Photos, care package, chance to hold baby can help a woman cope with grief of pregnancy ending in death
Before her babies were born, Sharon Smith knew they would die. Smith’s uterus had filled with blood after one baby’s placenta burst, and unable to stop labor, doctors delivered the 17-week-old triplets in December 2006. Each was about the size of a Venti latte, and within minutes, all were dead.
Seven months later, Heather McBride left a Denver hospital clutching a tiny swath of pink fleece. Four months into her pregnancy, her baby was diagnosed with osteogenesis imperfecta — a brittle-bone condition that left most of the child’s developing skeleton shattered. McBride was told Peyton Isabella would not survive, and labor was induced.
The women returned home with packets of grief resources, intended to help them through the healing process. Though about 10 percent of pregnancies end in death — be it miscarriage, stillborn or premature birth — the grief process is still largely misunderstood. Local groups are trying to change that.
“Some people want to push it to the side and pretend like it wasn’t something that really happened,” said McBride’s mother, DiAnna Martinez. “I think that makes it even worse. A lot of people that are in the family or are friends just choose to ignore that Peyton was a person at all.”
Hospitals have protocol for deaths of developing babies and newborns, which includes memorial services, and referrals to grief counselors and support groups. Finding support at home, however, can be a challenge — many women discover family and friends would rather ignore the death than talk about it.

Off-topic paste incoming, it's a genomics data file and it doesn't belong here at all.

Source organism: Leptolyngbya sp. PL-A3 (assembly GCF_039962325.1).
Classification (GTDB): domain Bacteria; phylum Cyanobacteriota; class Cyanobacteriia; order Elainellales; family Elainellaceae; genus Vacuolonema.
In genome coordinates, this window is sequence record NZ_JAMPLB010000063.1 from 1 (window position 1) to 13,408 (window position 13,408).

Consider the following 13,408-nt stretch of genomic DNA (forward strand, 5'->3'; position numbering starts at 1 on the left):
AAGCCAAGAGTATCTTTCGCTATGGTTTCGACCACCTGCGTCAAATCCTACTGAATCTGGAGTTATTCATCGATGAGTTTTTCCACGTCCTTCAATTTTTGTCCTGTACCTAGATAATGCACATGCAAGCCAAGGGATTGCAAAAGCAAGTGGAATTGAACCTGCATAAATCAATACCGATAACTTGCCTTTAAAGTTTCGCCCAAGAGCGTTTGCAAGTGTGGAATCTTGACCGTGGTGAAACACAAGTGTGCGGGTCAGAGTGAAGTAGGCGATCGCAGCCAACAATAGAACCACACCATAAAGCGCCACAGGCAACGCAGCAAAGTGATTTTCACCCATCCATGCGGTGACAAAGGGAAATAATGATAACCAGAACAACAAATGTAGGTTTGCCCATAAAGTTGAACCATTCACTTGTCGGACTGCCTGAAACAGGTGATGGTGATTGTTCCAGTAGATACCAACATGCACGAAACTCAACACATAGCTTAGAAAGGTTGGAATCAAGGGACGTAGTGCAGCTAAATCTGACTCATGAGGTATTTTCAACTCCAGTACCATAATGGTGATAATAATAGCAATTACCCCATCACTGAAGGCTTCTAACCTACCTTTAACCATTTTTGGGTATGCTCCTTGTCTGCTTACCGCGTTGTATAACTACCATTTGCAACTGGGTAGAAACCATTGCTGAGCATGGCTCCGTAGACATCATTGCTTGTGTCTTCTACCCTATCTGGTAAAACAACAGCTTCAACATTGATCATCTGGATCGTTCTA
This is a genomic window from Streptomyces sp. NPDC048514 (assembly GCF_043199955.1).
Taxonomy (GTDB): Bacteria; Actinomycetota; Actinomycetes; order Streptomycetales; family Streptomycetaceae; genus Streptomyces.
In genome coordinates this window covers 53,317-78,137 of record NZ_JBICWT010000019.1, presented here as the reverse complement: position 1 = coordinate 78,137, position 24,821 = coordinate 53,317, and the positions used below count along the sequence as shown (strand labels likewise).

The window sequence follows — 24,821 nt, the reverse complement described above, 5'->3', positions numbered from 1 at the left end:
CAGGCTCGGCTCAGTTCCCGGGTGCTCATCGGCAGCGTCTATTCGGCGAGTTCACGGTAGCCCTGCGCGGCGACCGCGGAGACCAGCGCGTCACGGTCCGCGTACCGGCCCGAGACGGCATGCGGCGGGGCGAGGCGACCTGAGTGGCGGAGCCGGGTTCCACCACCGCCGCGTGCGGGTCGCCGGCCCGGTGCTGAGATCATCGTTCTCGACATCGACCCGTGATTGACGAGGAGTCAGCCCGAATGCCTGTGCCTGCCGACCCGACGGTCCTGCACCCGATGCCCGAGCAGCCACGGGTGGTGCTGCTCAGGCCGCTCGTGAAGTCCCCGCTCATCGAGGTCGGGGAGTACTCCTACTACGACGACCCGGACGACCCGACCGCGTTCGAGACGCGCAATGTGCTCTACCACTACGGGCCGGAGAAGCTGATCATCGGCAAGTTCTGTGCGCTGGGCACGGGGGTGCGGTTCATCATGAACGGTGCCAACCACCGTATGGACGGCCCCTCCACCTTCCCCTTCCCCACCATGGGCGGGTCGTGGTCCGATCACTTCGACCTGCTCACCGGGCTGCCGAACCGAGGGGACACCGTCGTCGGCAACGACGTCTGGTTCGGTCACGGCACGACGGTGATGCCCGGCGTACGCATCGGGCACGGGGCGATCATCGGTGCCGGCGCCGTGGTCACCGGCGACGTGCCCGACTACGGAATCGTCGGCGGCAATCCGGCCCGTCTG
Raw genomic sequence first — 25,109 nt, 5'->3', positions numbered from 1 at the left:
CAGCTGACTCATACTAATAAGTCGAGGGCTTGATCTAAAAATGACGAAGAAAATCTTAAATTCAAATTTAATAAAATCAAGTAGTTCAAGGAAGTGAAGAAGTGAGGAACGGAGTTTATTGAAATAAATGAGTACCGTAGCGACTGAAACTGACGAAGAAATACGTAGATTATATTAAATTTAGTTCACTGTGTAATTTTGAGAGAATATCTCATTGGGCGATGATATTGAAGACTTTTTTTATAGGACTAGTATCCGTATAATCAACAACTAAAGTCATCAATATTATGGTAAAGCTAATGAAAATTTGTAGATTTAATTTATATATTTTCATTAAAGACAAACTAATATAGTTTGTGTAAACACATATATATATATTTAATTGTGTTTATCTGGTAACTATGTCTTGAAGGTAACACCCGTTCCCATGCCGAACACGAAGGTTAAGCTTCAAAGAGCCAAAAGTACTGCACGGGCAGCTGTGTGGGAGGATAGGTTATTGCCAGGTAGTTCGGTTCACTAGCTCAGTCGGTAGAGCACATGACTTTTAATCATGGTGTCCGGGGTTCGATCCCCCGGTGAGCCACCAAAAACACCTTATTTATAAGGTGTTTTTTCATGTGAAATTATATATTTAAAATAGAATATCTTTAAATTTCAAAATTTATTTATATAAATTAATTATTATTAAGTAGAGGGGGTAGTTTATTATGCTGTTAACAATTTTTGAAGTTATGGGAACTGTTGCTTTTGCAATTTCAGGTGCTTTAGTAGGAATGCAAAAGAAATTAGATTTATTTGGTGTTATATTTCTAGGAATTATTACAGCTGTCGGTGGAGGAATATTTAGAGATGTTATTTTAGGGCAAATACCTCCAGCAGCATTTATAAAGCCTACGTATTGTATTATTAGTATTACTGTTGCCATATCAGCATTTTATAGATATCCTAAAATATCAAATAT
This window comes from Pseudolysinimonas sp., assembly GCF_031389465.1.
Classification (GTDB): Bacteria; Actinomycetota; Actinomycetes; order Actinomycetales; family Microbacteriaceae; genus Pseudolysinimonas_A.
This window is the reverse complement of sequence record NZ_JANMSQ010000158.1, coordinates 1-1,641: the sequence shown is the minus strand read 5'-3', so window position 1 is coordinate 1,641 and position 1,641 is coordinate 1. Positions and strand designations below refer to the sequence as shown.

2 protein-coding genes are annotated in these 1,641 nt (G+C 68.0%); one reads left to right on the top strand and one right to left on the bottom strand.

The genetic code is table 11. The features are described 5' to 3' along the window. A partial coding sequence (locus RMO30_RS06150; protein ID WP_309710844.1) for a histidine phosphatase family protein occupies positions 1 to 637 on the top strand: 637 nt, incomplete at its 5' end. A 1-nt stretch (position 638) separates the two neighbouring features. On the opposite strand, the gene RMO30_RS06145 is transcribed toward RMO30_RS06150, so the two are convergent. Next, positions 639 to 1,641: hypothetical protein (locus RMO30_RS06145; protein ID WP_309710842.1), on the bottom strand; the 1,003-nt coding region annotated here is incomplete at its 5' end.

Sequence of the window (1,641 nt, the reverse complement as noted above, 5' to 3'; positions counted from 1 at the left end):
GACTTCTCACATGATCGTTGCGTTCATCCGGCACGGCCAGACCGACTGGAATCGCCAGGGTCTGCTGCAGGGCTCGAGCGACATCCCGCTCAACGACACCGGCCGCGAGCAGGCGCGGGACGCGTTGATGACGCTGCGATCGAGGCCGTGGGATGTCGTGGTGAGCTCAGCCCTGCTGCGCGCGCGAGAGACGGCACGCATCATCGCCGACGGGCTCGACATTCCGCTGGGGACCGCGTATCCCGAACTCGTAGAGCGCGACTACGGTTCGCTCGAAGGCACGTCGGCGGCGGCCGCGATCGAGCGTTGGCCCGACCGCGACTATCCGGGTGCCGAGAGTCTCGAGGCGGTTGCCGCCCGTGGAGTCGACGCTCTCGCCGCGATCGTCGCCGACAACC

“That’s one of the things that we try to stress in our grief teaching — that probably only the mother and possibly the father are going to feel a strong connection to the baby,” said Sheila-Duran, perinatal care manager in the Memorial Health System. “To everyone else, it’s not a baby.”
It used to be common for doctors to heavily medicate mothers about to deliver dead or dying babies, Duran said. Mothers weren’t allowed to see the baby — and if they did, the medication would likely prevent them from remembering.
It wasn’t malicious. It was protocol.
More than 30 years ago, Duran assisted a delivery with unexpected complications that resulted in the baby dying during labor. The mother, conscious of what had happened, picked up her dead child.
The staff stood silent. Duran watched the mother face her baby, sobbing.
“It was such a shock to me as a young nurse because this wasn’t the way it was supposed to be,” Duran said.
She realized “bereavement was something I really didn’t understand.”
Slowly, hospital protocol changed. Today, staff members are trained to lead shocked mothers through grief with ceremonial gestures and counseling. Mothers can hold their babies if they wish, and nurses take photos.
Volunteers donate outfits to fit 20-week-old preemies.
Memorial Health System oversees about 4,000 pregnancies a year — with about 400 pregnancies resulting in loss, Duran said.
“I personally think we handle it very, very well,” Duran said. “I think the biggest thing is laypeople need to realize a loss of a baby — whether it be four days, four months, four years old or during the pregnancy — is devastating.”
Ten months after losing her triplets, 33-year-old Sharon Smith was in the hospital again, 24 weeks pregnant with twins. Six weeks prior, one of the amniotic sacks broke. She was likely to lose both babies.
Ryan, the firstborn, died after eight hours. His sister, Rylee, was expected to die.